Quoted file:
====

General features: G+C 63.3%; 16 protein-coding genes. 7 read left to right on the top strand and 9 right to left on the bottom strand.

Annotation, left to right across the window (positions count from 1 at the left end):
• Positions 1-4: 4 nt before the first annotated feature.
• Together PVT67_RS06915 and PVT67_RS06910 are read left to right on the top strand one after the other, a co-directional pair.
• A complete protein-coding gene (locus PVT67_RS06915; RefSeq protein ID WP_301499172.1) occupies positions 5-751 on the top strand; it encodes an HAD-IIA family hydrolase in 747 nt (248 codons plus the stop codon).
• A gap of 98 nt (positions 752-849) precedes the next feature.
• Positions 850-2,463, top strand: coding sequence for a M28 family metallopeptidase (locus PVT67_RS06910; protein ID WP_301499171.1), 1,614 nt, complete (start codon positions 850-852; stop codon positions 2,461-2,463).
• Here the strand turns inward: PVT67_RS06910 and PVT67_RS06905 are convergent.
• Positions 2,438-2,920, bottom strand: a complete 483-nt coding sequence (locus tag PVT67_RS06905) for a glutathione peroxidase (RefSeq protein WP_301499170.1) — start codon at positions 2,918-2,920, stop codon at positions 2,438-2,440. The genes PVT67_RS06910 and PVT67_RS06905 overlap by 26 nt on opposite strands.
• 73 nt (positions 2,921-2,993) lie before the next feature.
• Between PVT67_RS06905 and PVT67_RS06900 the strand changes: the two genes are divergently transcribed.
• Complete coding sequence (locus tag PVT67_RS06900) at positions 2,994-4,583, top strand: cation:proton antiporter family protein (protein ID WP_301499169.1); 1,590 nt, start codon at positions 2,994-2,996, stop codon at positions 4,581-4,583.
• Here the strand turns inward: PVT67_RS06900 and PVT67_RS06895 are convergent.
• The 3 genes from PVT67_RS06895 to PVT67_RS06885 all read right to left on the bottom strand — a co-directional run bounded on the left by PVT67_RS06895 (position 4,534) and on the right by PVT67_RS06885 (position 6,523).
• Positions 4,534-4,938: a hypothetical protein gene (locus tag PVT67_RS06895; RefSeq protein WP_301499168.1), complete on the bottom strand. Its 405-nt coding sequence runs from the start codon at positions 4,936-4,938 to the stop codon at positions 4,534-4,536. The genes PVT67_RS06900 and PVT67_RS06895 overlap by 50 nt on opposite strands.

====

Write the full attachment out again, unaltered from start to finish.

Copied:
General features: G+C 63.3%; 16 protein-coding genes. 7 read left to right on the top strand and 9 right to left on the bottom strand.

Annotation, left to right across the window (positions count from 1 at the left end):
• Positions 1-4: 4 nt before the first annotated feature.
• Together PVT67_RS06915 and PVT67_RS06910 are read left to right on the top strand one after the other, a co-directional pair.
• A complete protein-coding gene (locus PVT67_RS06915; RefSeq protein ID WP_301499172.1) occupies positions 5-751 on the top strand; it encodes an HAD-IIA family hydrolase in 747 nt (248 codons plus the stop codon).
• A gap of 98 nt (positions 752-849) precedes the next feature.
• Positions 850-2,463, top strand: coding sequence for a M28 family metallopeptidase (locus PVT67_RS06910; protein ID WP_301499171.1), 1,614 nt, complete (start codon positions 850-852; stop codon positions 2,461-2,463).
• Here the strand turns inward: PVT67_RS06910 and PVT67_RS06905 are convergent.
• Positions 2,438-2,920, bottom strand: a complete 483-nt coding sequence (locus tag PVT67_RS06905) for a glutathione peroxidase (RefSeq protein WP_301499170.1) — start codon at positions 2,918-2,920, stop codon at positions 2,438-2,440. The genes PVT67_RS06910 and PVT67_RS06905 overlap by 26 nt on opposite strands.
• 73 nt (positions 2,921-2,993) lie before the next feature.
• Between PVT67_RS06905 and PVT67_RS06900 the strand changes: the two genes are divergently transcribed.
• Complete coding sequence (locus tag PVT67_RS06900) at positions 2,994-4,583, top strand: cation:proton antiporter family protein (protein ID WP_301499169.1); 1,590 nt, start codon at positions 2,994-2,996, stop codon at positions 4,581-4,583.
• Here the strand turns inward: PVT67_RS06900 and PVT67_RS06895 are convergent.
• The 3 genes from PVT67_RS06895 to PVT67_RS06885 all read right to left on the bottom strand — a co-directional run bounded on the left by PVT67_RS06895 (position 4,534) and on the right by PVT67_RS06885 (position 6,523).
• Positions 4,534-4,938: a hypothetical protein gene (locus tag PVT67_RS06895; RefSeq protein WP_301499168.1), complete on the bottom strand. Its 405-nt coding sequence runs from the start codon at positions 4,936-4,938 to the stop codon at positions 4,534-4,536. The genes PVT67_RS06900 and PVT67_RS06895 overlap by 50 nt on opposite strands.